Wednesday, September 21, 2005

For The First Time In A Decade, Permanent Peace Feels Possible

I really feel that. Permanent peace feels within reach. And it is for the democrats, the seven party coalition to not mess things up.

One fear I have is that the three large components of the coalition, the UML, the Koirala Congress and the Deuba Congress, might get in a hurry to compete with the Maoists politically. It is very important to understand the step 1, step 2, step 3 thing.

After the Maoists have disarmed and become part of the interim government, then all parties compete openly. Each party will have anywhere between six and 12 months to compete. That is plenty of time to expand, and if you can't expand then, perhaps you don't deserve to.

But now is not the time. As long as the ceasefire is maintained, the parties should encourage the Maoists to set up their village committees and organize peaceful protest programs.

Step 1: Maintain ceasefire. That is key. If we democrats can engage the Maoists in a respectful way, they might even consider extending the ceasefire beyond the three months, if they feel that will help the goal of a constituent assembly.

Step 2: Organize an effective movement for democracy that culminates in an interim government. Even at this point you are not competing with the Maoists for political space. Don't get paranoid.

Step 3: Interim government of the seven parties. Even here you are not yet competing with the Maoists politically.

Step 4: Respectful peace talks with the Maoists that might or might not involve the UN, culminating with a Maoist disarmament, and their participation in the interim government.

Step 5: Run up to the elections for a Constituent Assembly. At this point you compete. But do not compete before this point. Trust the Nepali people. If you can offer them the best political program, they will vote for you.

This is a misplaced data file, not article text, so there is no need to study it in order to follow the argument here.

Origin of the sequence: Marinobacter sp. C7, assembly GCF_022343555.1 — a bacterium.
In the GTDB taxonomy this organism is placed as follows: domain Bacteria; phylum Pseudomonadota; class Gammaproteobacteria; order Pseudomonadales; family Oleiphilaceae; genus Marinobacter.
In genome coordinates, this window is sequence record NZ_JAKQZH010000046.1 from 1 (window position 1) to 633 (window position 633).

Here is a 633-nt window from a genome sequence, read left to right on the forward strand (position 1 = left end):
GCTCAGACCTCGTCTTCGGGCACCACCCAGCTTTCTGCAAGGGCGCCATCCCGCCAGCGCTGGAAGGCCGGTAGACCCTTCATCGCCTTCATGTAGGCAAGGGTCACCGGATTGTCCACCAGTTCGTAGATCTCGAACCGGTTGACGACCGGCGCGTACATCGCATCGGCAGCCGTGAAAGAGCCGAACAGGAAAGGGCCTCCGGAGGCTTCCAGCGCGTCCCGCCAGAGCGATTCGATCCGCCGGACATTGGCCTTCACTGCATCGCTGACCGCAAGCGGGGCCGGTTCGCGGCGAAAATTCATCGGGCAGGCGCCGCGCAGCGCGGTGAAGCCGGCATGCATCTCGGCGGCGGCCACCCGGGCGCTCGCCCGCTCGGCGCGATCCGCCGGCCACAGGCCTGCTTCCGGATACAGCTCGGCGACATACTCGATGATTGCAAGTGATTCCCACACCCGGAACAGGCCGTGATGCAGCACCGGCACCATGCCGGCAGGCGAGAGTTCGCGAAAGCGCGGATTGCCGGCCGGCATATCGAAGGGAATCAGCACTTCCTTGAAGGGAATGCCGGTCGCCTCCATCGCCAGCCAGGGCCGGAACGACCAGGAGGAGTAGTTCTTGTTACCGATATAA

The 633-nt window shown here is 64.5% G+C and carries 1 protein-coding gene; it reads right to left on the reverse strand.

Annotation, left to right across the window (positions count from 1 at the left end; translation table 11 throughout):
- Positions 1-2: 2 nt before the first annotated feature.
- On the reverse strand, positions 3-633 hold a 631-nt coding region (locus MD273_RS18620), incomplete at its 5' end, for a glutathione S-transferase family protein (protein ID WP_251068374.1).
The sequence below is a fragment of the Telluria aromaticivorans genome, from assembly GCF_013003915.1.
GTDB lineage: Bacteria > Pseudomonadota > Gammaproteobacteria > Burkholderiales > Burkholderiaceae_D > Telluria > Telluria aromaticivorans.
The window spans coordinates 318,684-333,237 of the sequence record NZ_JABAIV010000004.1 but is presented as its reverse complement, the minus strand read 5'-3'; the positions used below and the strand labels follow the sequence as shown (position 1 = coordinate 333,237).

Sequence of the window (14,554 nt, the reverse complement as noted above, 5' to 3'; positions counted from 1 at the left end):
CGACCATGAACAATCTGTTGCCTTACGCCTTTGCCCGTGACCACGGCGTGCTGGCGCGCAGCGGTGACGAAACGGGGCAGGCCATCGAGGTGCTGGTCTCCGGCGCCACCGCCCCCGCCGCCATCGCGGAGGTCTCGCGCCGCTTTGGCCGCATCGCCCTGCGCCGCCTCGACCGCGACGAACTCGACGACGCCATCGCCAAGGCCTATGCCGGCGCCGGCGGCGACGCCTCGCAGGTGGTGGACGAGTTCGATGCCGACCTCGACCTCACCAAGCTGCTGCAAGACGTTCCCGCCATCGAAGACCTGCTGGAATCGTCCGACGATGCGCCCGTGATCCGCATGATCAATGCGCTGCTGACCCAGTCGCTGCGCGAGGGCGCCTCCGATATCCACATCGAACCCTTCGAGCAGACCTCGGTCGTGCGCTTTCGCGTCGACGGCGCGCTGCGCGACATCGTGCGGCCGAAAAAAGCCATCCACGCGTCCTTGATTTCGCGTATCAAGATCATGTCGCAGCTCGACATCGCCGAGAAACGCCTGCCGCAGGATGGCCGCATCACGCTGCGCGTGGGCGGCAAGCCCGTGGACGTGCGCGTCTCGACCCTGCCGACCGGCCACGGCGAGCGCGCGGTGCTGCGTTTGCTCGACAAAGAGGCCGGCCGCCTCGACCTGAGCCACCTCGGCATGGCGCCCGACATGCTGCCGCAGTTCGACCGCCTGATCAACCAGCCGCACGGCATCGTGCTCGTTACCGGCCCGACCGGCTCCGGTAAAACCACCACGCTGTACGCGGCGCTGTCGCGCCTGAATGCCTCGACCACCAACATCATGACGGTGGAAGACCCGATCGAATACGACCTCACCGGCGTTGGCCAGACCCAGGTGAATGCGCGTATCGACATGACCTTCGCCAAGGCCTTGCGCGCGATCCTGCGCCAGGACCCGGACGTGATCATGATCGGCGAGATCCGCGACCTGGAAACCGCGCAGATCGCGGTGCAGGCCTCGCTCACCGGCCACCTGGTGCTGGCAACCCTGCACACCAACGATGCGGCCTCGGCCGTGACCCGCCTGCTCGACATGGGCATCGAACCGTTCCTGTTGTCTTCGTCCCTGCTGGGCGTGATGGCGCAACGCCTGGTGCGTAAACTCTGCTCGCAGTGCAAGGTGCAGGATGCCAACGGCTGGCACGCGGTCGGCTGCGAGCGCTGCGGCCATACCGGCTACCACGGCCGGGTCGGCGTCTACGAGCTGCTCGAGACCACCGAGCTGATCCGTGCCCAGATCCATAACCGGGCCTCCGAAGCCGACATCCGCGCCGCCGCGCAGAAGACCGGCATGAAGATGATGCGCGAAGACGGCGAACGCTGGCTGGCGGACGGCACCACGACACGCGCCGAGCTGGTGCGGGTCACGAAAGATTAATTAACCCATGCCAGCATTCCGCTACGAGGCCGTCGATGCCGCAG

This is not to suggest the parties should stay out of the villages, not at all. The reverse is true. Go in, organize, reenergize your rural bases. But encourage the Maoists also to do the same.

If they maintain the ceasefire, and come forth in peaceful protest programs, as they have said they will, all the glory to them. That is what we want, that is what we need. That is the best they are in a position to do at this point in time.

Remember, it is step 1, step 2, step 3. The conflict has to be resolved in stages.

I am very pleased with the ongoing talks between the two camps. That is how you do it. You talk, back and forth and back and forth, until you have hammered things out.

The chips are all falling in place. Don't mess things up.

In The News


Anonymous said...

Your day dream quite interesting but very difficult to work in practical;

1. What about the king ?
2. What about existing security force ?
3. What about the maoist arms groups ? Who disarm them in what strategy and commitment?
4. Who handle the government in critical situation?
5. Do people trust it ?
6. Even it became success, who will be the supremo of the security force because maoist bargain their arms groups to be in security force? After that who will become stronger?
7. Maoist will not win the election then they definately disturb again? Who handle the situation that time?
8. Do people believe the same dirty old face leaders and are they atleast capable to manage the situation like know?

There are many things which are beyond the limit of the political parties and maoist now even they join hands for sometime.

The best way to solve the crisis at present is to sit king, political parties and maoist to bargain each other. The give and take will solve the problem and each one should be ready to give with their existance for the benefit of the people. Otherwise this country will head toward more mess like in Afghanistan, Combodia, Vietnam etc. countries..Becareful

Emma said...

Hey.... dreaming is part of being Nepali. If you ever ask a Nepali who has been married in a "love marriage" versus an arranged, I promise it will be some elaborate story that even Meg Ryan and Julia Roberts flicks couldn't hold a torch to.... Just remember what Nepalis say about their own country-
Never Ending Peace and Love...Nepal.... (ironic considering their current situation- but i guarantee they still use this phrase).